1.29.2013

The "New! Less Evil! More Populist!" GOP


Since their drubbing in the 2012 election. Republicans with an eye for National Electoral Politics have come to the realization that their party must come to terms with the fact that it just might support policies that are favored by a minority of Americans, and not by minority Americans.  The party seems to be casting out in all directions to heal this PR wound, and to throw a smokescreen in front of the parts of their platform that, though ugly, they won't change (at least 3 metaphors in that sentence. You're welcome).

They hope that by joining in real and meaningful conversation on immigration reform, they can shake the "papers please" albatross that is keeping them from reaching out to Hispanic voters. Voters who, many of them Catholic, the party believes shares its values (that their antagonistic stances on labor issues might prove a further barrier has not, as of yet, occurred to them).  The idea is, if Hispanic voters stop thinking of Republicans as the party that wants to deport, harass, and force language classes upon them, perhaps they can begin to win some Hispanic votes.

Unfortunately, this effort has a couple roadblocks on its way to GOP electoral success. One, which I mentioned already, is the fact that Republicans dislike the idea of organized labor--a bloc that has, in some cases, been a strong ally to disenfranchised and migrant workers who would otherwise be taken advantage of. Two, it ignores the larger problem the Republican party has with other voting blocs (i.e. the middle class), which is that the GOP has become a reverse-Robin Hood party of protecting the rich at the expense of the poor.  And sadly, some of the most prominent members of the party, most vocal on shedding this image, are also most guilty of its perpetuation. When you stop listening to their words, and start looking at their deeds, the difference is striking and anything but populist.

Take a look:

Governor Bobby Jindal when he knows the nation is listening: "We must not be the party that simply protects the well off so they can keep their toys. We've gotta be the party that shows how ALL Americans how they can thrive. We're the party whose ideas help the middle class and help more folks join the middle class. We're a populist party and we need to make that clear to every voter and every American."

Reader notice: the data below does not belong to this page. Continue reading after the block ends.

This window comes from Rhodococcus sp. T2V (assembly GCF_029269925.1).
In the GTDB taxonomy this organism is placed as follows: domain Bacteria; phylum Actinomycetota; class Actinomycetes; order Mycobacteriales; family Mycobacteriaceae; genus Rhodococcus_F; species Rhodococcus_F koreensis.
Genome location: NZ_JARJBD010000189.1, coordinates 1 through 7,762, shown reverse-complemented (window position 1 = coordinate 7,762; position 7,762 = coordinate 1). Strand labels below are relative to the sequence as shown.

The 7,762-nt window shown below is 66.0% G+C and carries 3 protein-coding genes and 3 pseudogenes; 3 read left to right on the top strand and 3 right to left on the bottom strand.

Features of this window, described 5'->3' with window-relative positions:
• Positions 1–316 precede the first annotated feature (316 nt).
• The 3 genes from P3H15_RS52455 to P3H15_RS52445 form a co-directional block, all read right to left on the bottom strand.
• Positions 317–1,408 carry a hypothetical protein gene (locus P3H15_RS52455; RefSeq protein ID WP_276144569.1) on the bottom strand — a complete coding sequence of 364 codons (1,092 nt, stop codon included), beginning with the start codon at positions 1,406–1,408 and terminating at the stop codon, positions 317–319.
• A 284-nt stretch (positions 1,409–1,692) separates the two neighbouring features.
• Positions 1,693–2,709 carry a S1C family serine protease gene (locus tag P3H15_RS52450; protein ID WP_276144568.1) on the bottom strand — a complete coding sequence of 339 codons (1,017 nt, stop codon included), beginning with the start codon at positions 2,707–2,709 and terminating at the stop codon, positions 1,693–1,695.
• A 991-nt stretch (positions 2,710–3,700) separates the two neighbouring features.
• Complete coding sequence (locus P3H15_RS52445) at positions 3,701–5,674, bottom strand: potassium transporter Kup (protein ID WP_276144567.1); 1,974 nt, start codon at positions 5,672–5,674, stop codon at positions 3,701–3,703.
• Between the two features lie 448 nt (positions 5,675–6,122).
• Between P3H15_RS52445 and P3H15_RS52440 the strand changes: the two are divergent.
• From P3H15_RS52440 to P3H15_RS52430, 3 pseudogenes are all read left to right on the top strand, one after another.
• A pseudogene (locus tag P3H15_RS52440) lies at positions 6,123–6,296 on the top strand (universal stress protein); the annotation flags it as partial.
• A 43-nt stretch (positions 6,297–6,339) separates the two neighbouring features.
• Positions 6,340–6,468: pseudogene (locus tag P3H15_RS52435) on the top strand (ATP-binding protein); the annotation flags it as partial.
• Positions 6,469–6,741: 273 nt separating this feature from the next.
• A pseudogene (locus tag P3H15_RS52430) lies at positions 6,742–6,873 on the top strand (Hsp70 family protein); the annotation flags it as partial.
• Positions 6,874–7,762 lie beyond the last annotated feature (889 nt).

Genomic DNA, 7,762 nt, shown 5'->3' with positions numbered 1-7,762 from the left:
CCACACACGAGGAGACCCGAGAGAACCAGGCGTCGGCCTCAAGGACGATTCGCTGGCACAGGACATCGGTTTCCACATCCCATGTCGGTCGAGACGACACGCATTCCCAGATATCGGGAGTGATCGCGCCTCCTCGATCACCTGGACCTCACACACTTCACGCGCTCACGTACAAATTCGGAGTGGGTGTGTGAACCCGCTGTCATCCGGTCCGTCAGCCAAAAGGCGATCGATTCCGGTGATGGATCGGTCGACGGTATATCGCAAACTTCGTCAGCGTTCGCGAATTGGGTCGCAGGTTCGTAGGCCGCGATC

Governor Bobby Jindal when he thinks the only people listening are his GOP controlled Statehouse: "Our goal is to eliminate all personal income tax and all corporate income tax in a revenue neutral manner."  That manner? Raising the sales tax statewide.
The impact of which is a relative tax hike of 3.4% on the poorest 20% of Louisianans, an tax hike of 1.2% on the middle 20%, and a tax break of 2.3% (or $25,423 which is more than half the median income for a household in Louisiana) for the richest 1% in the state.


Representative Paul Ryan to his party: "[President Obama] means to delegitimize the Republican party, and House Republicans in particular. The President will bait us. He will portray us as cruel and unyielding. We can't get rattled. We won't play the villain in his morality plays."

Representative Paul Ryan when asked for his vote on a bill that would allow the National Flood Insurance Program to take on debt to provide relief to families and businesses devastated by Hurricane Sandy: "Nay."


Clearly this is a party with more than a simple PR problem. Until Republicans actually begin to act in the interest of the middle class, and not in the interest of the Grand Old Plutocrats, I don't envision them making serious strides towards national political relevance soon.

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